If you’re concerned about your body image, engage in a bout of exercise. Researchers at the University of British Columbia found that just one 30-minute exercise session makes women feel stronger and thinner.
“Women, in general, have a tendency to feel negatively about their bodies,” says study senior author Kathleen Martin Ginis, professor in UBC Okanagan’s School of Health and Exercise Sciences.
“This is a concern because poor body image can have harmful implications for a woman’s psychological and physical health including increased risk for low self-esteem, depression and for eating disorders,” she said. “This study indicates exercise can have an immediate positive effect.”
Researchers compared the body image and physical perceptions of women who completed 30 minutes of moderate aerobic exercise with those who sat and read. Women in the exercise group had significant improvements in their body image compared to those who didn’t exercise.
The positive effect lasted at least 20 minutes post-exercise. In addition, the research team found that the effect was not due to a change in the women’s mood, but was linked to perceiving themselves as stronger and thinner.
“We all have those days when we don’t feel great about our bodies,” says Martin Ginis. “This study and our previous research shows one way to feel better, is to get going and exercise. The effects can be immediate.”
According to the National Institutes of Health, nearly one half of North American women experience some degree of body image dissatisfaction, and the problem has grown over the last three decades.
Many previous studies have found that exercise has a positive effect on other aspects of mental health including lifting depression and easing anxiety. A study published in Psychosomatic Medicine found that exercise was comparable to antidepressants in treating patients with major depressive disorder.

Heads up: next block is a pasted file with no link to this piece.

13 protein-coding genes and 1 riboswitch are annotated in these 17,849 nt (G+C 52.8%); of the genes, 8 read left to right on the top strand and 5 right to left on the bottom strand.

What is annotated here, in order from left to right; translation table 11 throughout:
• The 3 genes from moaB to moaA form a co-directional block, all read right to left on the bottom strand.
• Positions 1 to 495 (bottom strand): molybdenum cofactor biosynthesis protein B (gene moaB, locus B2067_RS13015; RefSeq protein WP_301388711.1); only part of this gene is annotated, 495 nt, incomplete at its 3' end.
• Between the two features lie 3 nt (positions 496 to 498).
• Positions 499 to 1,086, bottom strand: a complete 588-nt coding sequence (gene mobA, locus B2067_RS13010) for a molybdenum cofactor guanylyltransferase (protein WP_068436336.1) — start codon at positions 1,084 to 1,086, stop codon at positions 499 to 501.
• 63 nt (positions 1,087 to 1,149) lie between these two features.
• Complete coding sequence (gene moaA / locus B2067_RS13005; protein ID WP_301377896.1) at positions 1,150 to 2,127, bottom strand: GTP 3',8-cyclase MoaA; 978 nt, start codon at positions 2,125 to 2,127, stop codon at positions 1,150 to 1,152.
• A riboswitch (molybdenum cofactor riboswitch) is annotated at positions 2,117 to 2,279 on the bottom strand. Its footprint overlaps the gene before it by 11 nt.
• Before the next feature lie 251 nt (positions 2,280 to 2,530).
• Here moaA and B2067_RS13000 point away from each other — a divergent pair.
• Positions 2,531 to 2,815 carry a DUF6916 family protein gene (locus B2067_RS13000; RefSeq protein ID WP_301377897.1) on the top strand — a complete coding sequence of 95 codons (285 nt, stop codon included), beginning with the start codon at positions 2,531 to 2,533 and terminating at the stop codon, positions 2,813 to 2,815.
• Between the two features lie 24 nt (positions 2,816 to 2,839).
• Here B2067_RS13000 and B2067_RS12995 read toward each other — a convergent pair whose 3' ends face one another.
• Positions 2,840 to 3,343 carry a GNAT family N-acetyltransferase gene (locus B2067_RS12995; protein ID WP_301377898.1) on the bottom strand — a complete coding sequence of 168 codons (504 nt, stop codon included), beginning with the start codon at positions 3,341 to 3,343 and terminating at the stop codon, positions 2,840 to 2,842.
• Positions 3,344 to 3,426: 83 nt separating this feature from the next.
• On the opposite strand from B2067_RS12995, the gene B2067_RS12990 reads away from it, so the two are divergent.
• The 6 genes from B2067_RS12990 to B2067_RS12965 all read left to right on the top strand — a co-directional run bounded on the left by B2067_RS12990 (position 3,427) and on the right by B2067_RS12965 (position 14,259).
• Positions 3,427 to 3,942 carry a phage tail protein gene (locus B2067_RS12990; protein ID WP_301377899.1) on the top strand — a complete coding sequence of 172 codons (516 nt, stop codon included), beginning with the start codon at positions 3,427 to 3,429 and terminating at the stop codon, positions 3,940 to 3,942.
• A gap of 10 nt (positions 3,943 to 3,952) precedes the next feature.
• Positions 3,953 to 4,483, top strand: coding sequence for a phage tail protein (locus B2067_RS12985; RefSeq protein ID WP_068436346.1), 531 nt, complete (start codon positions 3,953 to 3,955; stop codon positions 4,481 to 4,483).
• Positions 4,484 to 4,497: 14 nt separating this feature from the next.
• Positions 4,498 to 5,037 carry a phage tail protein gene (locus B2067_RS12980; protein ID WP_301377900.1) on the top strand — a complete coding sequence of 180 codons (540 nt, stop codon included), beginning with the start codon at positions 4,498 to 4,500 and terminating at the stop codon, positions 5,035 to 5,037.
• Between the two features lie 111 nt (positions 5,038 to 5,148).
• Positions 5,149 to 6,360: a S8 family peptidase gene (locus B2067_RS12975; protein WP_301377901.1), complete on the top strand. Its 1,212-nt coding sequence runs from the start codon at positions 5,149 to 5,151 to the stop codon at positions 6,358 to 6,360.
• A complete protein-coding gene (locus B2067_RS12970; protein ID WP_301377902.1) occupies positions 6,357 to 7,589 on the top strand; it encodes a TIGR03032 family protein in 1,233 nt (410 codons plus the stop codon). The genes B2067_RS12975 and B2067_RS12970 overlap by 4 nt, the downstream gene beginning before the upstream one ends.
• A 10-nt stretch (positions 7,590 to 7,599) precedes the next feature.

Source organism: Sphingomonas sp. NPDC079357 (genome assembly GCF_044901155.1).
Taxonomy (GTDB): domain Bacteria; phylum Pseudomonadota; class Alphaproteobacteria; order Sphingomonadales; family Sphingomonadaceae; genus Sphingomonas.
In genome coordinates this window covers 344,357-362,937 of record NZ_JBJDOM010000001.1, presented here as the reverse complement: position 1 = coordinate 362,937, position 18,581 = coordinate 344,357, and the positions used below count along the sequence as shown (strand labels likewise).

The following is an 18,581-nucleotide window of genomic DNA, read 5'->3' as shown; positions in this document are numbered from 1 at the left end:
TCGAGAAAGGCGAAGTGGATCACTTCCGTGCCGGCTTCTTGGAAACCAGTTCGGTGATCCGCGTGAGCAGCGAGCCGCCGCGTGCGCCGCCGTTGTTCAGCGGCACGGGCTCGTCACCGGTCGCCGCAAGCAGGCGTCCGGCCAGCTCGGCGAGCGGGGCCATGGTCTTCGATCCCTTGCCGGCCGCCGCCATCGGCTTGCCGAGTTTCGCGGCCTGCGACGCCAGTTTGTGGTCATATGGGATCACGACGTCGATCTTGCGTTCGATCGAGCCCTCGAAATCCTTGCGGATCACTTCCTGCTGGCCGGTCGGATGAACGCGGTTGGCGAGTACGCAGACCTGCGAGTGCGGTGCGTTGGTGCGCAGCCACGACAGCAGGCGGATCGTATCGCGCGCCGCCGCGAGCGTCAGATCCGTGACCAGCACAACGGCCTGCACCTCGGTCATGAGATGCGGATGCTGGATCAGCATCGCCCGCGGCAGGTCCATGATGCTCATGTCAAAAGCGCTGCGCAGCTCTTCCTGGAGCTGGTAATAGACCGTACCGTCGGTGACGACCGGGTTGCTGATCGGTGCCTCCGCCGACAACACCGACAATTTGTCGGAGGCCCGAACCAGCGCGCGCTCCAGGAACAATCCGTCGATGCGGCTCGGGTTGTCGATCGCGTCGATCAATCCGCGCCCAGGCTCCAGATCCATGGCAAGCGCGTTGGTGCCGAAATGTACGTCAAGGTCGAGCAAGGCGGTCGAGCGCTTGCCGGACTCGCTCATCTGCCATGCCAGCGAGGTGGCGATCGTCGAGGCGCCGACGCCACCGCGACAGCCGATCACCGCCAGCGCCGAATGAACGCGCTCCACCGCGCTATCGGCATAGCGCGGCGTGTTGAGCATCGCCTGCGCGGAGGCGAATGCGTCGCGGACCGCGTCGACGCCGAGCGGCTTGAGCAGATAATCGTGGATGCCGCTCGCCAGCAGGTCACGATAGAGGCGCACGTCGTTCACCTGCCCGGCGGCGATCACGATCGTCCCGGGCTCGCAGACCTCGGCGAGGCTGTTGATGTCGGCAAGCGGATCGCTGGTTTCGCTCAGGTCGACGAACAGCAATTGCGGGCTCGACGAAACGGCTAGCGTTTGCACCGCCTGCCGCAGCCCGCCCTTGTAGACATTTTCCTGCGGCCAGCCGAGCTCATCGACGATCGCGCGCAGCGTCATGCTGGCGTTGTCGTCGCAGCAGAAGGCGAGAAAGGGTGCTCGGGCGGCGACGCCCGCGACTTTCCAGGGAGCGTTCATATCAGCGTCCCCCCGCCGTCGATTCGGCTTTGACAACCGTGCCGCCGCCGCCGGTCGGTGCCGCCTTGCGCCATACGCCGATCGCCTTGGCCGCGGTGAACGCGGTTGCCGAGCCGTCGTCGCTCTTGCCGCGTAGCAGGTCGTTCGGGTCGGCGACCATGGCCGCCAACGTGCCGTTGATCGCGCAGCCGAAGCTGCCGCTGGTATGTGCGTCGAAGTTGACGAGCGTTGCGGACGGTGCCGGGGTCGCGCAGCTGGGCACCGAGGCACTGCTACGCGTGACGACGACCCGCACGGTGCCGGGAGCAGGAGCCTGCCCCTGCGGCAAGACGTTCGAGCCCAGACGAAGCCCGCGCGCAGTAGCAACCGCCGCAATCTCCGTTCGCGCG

The exercise doesn’t have to be strenuous to be helpful. A recent study from the University of Connecticut shows that if you’re sedentary, just getting up and moving around can reduce depression and make you feel better about yourself.
The information herein on "Exercise Makes Women Feel Stronger, Thinner" is not intended to replace a one-on-one relationship with a qualified health care professional, licensed physician, and is not medical advice. We encourage you to make your own health care decisions based on your research and partnership with a qualified health care professional.
Our information scope is limited to chiropractic, musculoskeletal, physical medicines, wellness, sensitive health issues, functional medicine articles, topics, and discussions. We provide and present clinical collaboration with specialists from a wide array of disciplines. Each specialist is governed by their professional scope of practice and their jurisdiction of licensure. We use functional health & wellness protocols to treat and support care for the injuries or disorders of the musculoskeletal system.
Our videos, posts, topics, subjects, and insights cover clinical matters, issues, and topics that relate to and support, directly or indirectly, our clinical scope of practice.*
Our office has made a reasonable attempt to provide supportive citations and has identified the relevant research study or studies supporting our posts. We provide copies of supporting research studies available to regulatory boards and the public upon request.
We understand that we cover matters that require an additional explanation of how it may assist in a particular care plan or treatment protocol; therefore, to further discuss the subject matter above, please feel free to ask Dr. Alex Jimenez or contact us at 915-850-0900.
We are here to help you and your family.